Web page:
Senator Mike Rounds pretends to be Tea Party, and the best he can do is bleat ineffectually about lost court cases.
Senator Rounds is among 33 Congressional Republicans who contributed articles to a glorified PDF anthology from the Tea Party Express. Senator Rounds chooses to write about the vital role of the Tenth Amendment in protecting states’ rights. Senator Rounds supports his case by offering two examples of educated jurists refuting insurance-salesman Rounds’s reading of the Constitution. The 10th Amendment didn’t win on ObamaCare:
South Dakota joined the Florida multistate lawsuit in 2010 to challenge the Affordable Care Act (ACA, aka Obamacare) and prevent the federal government from exceeding its authority through the ACA. The states argued that the Commerce Clause has never before been interpreted to expand Congress’ authority to require individuals to purchase a specific product, such as health insurance, or face a penalty. Unfortunately, the states lost, and the Supreme Court again ruled to expand federal authority over the states. It will be up to Congress to fix its own mistakes [Senator M. Michael Rounds, “The 10th Amendment Is the Cure for Bad Government,” Tea Party Solutions for America, 2015, pp. 139–140].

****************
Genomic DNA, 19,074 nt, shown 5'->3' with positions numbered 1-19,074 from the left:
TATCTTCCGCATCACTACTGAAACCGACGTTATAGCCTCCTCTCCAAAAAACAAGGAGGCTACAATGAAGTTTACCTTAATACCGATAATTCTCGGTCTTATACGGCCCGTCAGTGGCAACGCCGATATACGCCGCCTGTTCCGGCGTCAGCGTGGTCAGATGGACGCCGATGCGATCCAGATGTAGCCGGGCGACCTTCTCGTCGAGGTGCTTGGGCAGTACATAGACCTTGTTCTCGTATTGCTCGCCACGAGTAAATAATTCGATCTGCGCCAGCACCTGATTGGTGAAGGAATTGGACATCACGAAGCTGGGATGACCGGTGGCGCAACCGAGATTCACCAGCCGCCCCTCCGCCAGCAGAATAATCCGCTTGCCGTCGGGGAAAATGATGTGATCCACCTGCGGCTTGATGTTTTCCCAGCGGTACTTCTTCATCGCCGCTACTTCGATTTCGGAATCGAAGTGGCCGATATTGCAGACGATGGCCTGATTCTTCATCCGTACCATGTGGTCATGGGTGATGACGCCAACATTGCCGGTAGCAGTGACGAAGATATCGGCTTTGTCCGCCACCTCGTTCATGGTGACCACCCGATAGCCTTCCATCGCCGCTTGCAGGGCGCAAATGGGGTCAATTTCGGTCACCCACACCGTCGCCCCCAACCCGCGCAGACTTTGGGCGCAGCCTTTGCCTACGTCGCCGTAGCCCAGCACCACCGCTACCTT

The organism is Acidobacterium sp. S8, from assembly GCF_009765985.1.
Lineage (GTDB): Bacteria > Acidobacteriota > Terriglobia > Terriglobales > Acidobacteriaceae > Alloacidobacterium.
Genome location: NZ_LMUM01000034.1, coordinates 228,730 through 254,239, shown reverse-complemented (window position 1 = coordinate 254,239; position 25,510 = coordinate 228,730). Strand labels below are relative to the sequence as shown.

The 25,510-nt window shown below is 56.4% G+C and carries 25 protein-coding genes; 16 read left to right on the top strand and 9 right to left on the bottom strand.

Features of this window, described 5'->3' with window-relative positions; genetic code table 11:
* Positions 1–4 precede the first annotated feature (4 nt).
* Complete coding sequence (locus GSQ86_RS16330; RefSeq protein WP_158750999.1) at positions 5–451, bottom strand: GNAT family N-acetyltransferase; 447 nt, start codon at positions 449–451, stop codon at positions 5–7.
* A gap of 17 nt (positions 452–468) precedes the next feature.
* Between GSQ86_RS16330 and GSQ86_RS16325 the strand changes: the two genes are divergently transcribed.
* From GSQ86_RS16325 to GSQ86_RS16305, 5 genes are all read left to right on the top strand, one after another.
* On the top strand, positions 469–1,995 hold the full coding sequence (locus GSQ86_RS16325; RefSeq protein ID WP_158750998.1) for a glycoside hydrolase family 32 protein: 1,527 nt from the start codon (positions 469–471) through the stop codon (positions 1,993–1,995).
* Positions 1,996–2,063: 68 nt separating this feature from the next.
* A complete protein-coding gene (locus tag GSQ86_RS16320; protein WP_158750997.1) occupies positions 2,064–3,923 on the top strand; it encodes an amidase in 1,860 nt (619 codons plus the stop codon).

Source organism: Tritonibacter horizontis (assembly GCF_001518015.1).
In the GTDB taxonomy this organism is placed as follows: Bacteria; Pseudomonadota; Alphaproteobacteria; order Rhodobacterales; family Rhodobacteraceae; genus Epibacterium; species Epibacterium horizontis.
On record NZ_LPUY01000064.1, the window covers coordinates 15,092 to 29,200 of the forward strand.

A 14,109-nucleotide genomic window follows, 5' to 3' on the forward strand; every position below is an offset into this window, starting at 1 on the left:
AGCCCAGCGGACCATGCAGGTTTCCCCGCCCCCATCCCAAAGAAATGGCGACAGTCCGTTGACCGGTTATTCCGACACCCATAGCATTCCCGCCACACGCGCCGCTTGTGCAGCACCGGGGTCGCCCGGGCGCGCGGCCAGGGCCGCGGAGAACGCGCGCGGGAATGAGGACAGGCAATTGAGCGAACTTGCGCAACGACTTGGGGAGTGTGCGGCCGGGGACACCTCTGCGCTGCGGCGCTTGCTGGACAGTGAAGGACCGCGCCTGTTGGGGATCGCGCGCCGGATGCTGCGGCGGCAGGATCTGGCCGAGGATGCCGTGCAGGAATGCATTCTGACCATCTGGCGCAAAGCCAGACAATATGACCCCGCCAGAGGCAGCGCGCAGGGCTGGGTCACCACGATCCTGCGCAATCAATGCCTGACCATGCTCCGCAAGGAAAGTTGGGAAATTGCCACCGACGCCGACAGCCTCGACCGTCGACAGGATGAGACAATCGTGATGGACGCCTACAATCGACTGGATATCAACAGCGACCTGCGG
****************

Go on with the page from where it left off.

The 10th Amendment didn’t win on highway funding:
The federal funding system further tightens the federal stranglehold on states. Today, the federal government is attempting to use state governments as its tool to enact policy. Of course, financial penalties result if states choose not to participate. The Congress seeks influence by encouraging, through financial incentives, the enactment of federal programs. In South Dakota v. Dole, 283 U.S. 203 (1987), the state of South Dakota sued the federal government to challenge the National Minimum Drinking Age Act. South Dakota lost the case, and the U.S. Supreme Court held that Congress did not violate the 10th Amendment because it merely exercised its right to control its spending. The implications of that decision and the authority granted to the federal government go much further than a drinking age for alcohol [Rounds, 2015, p. 140].
Rounds doesn’t offer an example of the Supreme Court giving the Tenth Amendment primacy over any specific policy. He just whines vaguely about local solutions being best.
But in that regard, Rounds shows himself to be an excellent Tea Party member. He facts, laws, court decisions, offers no specific or practical solutions, and just keeps mouthing other people’s slogans that sound good in his personal echo chamber.